We are 100% behind the publishing industry – book it
We never tire of taking our annual tour of the major international book fairs, starting this year with a stop at the London Book Fair, held March 12-14 at the Olympia in West London, England. We were represented by Chris Barnard, Vice President – Projects & Market Development and Andrew Doick, Business Development – International. Mr. Barnard, who has visited this book fair many times, observed, “There is still a lot of life in the book industry. People still like the feel of a book in their hand, and that means publishers will need companies like Universal Logistics to ship their books.”
We continue to meet and exceed client expectations by offering an unmatched combination of local and international strengths:
the leading provider of logistics services for the Canadian book publishing industry
the only Canadian representative (and a founding member) of BookFreight, a worldwide network of freight forwarders, specializing in book industry transportation management
the only company endorsed by the Canadian Book and Periodical Council (customs broker and international freight forwarder) for the last 24 years
For more information, contact Chris Barnard, Vice President – Projects & Market Development.
Canadian Export Reporting process update
CERS to replace CAED: December 2019
The Canadian Border Services Agency (CBSA) is replacing the Canadian Automated Export Declaration (CAED) with the Canadian Export Reporting System (CERS). The original go-live date (July 2019) has been delayed and a new tentative start date has been set (December 2019).
The goal is to ensure CBSA, in partnership with Statistics Canada, can provide a solution that meets the needs of the export community.
All existing users of CAED/DLM/SRP will be required to activate their business account during the revised onboarding window. The pilot phase, commencing January 2020, will include a select number of trade chain partners (TCPs), including CAED, Data Loading Module (DLM) and Summary Reporting Program (SRP).
Elimination of paper export reporting: No more B13A
Mandated electronic export reporting, including elimination of the B13A Export Declaration form, is coming soon as part of the CERS implementation. Exporters will learn more about these changes in the near future through multiple channels: Customs Notice, the CBSA and Statistics Canada websites and anywhere paper B13As are stamped.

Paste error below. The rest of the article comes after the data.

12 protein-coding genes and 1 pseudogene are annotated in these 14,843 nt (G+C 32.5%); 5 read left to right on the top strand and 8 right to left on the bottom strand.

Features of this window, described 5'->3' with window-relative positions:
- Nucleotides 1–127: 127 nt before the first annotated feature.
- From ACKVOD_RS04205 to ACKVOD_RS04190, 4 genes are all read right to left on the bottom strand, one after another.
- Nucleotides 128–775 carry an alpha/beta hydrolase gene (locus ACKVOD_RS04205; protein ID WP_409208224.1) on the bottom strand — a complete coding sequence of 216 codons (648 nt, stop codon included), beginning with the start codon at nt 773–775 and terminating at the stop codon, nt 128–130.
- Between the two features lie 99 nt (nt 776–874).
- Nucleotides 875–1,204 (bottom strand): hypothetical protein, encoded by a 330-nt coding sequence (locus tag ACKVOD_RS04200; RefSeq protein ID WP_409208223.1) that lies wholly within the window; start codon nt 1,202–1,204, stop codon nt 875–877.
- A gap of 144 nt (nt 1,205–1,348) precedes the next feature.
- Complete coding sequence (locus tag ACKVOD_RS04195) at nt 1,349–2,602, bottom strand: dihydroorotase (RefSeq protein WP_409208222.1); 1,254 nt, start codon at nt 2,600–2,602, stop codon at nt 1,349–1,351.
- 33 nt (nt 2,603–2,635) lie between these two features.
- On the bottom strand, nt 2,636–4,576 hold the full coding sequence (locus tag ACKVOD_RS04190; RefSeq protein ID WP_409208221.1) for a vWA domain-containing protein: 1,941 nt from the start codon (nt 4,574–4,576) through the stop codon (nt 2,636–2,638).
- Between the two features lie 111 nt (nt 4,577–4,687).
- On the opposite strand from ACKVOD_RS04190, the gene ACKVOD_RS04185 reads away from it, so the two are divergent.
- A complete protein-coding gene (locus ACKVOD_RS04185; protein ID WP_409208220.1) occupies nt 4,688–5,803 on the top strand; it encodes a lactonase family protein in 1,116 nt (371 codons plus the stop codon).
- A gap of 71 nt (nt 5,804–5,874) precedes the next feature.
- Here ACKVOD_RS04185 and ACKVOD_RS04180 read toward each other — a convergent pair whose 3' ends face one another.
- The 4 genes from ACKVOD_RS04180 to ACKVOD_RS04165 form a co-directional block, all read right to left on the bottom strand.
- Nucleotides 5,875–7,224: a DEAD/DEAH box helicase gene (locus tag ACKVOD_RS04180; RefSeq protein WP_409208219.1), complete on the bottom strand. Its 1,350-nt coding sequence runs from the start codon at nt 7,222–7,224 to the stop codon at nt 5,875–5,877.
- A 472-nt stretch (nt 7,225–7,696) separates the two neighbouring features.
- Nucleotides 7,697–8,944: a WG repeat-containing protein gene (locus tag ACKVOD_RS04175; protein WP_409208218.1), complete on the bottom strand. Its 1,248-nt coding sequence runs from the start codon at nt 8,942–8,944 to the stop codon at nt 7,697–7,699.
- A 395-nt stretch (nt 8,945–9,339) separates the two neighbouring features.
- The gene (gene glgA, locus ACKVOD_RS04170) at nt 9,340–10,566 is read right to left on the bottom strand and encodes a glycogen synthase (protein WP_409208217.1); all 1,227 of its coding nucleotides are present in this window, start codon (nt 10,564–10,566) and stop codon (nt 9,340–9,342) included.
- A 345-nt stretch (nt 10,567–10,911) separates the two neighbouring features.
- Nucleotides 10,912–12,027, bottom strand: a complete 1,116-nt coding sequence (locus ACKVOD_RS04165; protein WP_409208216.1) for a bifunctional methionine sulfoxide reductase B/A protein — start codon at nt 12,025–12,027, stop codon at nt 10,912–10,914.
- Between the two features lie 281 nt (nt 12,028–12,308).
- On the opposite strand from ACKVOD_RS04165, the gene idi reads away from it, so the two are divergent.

You also need to know that the Definition of Exporter has now been identified as the primary cause of ambiguity in the Reporting of Exported Goods Regulations – and all resulting issues.
Summary Reporting Program (SRP): Addressed in Future Regulations
Since goods of unknown risk are being reported after export, thereby evading CBSA pre-export risk assessment, the CBSA will amend the eligibility criteria to refocus the SRP to its original purpose, a “facilitative reporting method for bulk goods (e.g. wheat, lumber, coal).”
Non-Bulk goods will no longer be eligible for the program and will have to be reported on a transactional basis.
This regulatory change will not be included in this round of regulatory amendments and will be addressed in a future regulatory package.
For more information, contact David Lychek, Manager – Ocean & Air Services.
Why getting U.S. LTL Truck Freight Classifications
right is so important
There are eighteen different U.S. LTL Truck Freight Classifications. Choosing the right one is important because a mistake can lead to increased costs that are entirely avoidable. For example, it is important to show the right National Motor Freight Classification (NMFC) item number on the bill of lading, as this is required to allocate correct shipping costs and avoid reclassification or rate differences.
Freight class questions and answers
Q: What is a Freight Class?
A: Freight Classes provide common standardized freight pricing for use by carriers, warehouses and brokers. Freight Classes are defined by the National Motor Freight Traffic Association (NMFTA) and made available through the NMFC or National Motor Freight Classification.
Q: What is a National Motor Freight Classification?
A: In the United States, each commodity or type of product is assigned a National Motor Freight Classification (NMFC) and corresponding class for less than truckload (LTL) freight shipments. The NMFC system gives consumers a uniform pricing structure when transporting freight. The number assigned to an item is important to LTL carriers in determining the tariffs, which in turn determine the price charged to the customer.
Q: What factors are used to calculate Freight Class?
Freight Class is based on weight, length and height, density, ease of handling, value and liability from things like theft, damage, break-ability and spoilage. The definitions for each are as follows:
(Weight, Length, Height) Density and Value: Density guidelines assign classification 50 to freight that weighs 50 pounds per cubic foot. The Commodity Classification Standards Board (CCSB) assigns classifications 70, 92.5, 175 and 400 to freight with densities of 15, 10.5, 5, and 1 pound per cubic foot, respectively. Freight less dense than 1 pound per cubic foot is classified as 500.The density is the space the item occupies in relation to its weight. The density is calculated by dividing the weight of the item in pounds by its volume in cubic feet. Your item’s volume in cubic feet is Length x Width x Height/1,728, where all dimensions are measured in inches. The density of your item = Weight/Volume, where Weight is measured in pounds and Volume is measured in cubic feet.
Stow-ability: Most freight stows well in trucks, trains and boats, but some articles are regulated by the government or carrier policies. Some items cannot be loaded together. Hazardous materials are transported in specific manners. Excessive weight, length or protrusions can make freight impossible to load with other freight. The absence of load-bearing surfaces makes freight impossible to stack. A quantifiable stow-ability classification represents the difficulty in loading and carrying these items.